On the 14th floor of this average E. 60s co-op building is a not-so-classic classic six. The two-bedroom, 2.5 bathroom is stuck firmly in 1979. Not one, but two rooms (the tan, sunken den, and the bedroom) have mirrored ceilings (there is also a mirrored built-in dresser, and wall in the bedroom, ensuring no deed goes un-watched), and the whole place (except for the kitchen) is covered in wall-to-wall beige carpeting. Built-ins also abound: among them, some Baughman-esque swivel-seats in the den, a peach, geometric fabric-covered bed, and a giant, tan, J-shaped sofa in the living room. The expansive foyer feels straight out of the pre-renovated Hall of Gems at the Natural History Museum.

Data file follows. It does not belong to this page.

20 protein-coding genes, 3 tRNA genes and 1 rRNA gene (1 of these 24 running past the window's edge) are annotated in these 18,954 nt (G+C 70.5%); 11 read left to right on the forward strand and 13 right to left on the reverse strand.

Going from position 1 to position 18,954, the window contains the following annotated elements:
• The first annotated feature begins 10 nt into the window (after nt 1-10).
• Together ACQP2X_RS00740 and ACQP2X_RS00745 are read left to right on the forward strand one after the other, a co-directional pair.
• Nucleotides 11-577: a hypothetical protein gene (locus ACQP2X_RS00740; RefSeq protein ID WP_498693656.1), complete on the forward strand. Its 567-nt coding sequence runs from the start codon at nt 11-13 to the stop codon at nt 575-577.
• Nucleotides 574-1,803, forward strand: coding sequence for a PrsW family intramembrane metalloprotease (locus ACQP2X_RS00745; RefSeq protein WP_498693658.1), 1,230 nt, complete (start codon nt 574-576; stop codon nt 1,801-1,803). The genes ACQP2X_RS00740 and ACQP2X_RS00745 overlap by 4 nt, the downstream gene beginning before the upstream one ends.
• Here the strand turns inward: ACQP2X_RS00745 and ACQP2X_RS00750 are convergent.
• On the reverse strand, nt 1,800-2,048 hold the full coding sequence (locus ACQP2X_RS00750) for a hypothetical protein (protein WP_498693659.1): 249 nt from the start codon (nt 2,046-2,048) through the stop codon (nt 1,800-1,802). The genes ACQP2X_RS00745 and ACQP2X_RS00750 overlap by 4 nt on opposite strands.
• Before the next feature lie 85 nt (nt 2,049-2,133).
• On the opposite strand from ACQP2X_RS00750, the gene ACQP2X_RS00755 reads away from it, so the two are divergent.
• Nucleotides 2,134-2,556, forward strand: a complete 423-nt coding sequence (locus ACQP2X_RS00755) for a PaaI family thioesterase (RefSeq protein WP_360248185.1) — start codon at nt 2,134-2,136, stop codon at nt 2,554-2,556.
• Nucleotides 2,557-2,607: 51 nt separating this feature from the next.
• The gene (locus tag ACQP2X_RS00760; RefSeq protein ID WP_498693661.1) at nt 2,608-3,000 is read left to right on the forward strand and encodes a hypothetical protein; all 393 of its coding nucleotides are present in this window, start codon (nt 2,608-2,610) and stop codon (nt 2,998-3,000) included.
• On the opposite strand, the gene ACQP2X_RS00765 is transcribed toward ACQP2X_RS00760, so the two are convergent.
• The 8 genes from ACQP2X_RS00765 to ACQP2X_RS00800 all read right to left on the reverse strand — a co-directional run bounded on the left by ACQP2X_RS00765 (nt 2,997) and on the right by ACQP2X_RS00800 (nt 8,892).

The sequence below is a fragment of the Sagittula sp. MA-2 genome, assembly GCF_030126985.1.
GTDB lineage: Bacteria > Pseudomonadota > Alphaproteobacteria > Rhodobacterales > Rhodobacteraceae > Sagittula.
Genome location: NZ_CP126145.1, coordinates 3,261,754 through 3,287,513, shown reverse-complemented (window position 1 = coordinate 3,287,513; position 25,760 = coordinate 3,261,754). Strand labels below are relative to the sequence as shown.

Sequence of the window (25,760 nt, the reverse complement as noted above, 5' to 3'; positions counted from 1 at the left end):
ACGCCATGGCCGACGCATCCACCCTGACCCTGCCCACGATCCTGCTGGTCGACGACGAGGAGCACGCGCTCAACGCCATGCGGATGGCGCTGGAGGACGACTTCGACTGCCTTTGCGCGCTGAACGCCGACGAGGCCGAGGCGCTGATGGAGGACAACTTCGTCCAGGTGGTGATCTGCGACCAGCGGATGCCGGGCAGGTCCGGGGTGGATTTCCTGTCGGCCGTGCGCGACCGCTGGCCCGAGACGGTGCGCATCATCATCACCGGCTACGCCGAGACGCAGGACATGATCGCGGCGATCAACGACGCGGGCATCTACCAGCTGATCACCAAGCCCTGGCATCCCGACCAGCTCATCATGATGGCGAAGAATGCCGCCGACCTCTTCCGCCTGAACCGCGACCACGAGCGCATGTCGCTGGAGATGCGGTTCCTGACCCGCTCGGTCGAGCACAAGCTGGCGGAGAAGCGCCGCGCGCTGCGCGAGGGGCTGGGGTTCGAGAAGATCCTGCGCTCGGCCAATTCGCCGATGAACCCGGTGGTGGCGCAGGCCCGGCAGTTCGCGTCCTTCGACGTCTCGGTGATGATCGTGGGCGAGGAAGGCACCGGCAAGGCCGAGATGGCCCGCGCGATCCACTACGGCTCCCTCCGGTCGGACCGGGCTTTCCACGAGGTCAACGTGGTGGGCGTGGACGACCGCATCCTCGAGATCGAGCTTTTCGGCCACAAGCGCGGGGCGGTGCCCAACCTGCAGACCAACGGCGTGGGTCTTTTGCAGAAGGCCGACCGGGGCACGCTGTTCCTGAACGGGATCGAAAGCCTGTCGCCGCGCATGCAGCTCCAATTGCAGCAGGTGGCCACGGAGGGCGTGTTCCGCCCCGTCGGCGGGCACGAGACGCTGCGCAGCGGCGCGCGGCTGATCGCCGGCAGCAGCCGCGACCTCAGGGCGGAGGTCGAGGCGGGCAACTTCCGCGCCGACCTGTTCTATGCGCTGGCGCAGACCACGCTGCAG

The apartment is being sold by the daughter of the owners. Most all of the original furnishings and details remain in tact — the KitchenAid dishwasher in the cream, fluorescent-lit kitchen, the wallpapered walk-in closets. In the dressing area, there are long poles for storing boots upside down.
Whether the furniture will come included in the sale is still under discussion. If it does, that could make the $6,380 maintenance easier to stomach: Between the club chairs in the den, and the particularly excellent set of six dining room chairs with lucite arms in the dining room, the place looks practically like an outpost of the Chinatown design shop Coming Soon. In fact, according to the seller’s agent Doreen Courtright, a young woman toured the apartment the other day because she “just couldn’t believe the pictures. She loved the couch, she loved the chairs in the den,” Courtright says. “The dining chairs with lucite. They’re all so trendy again.”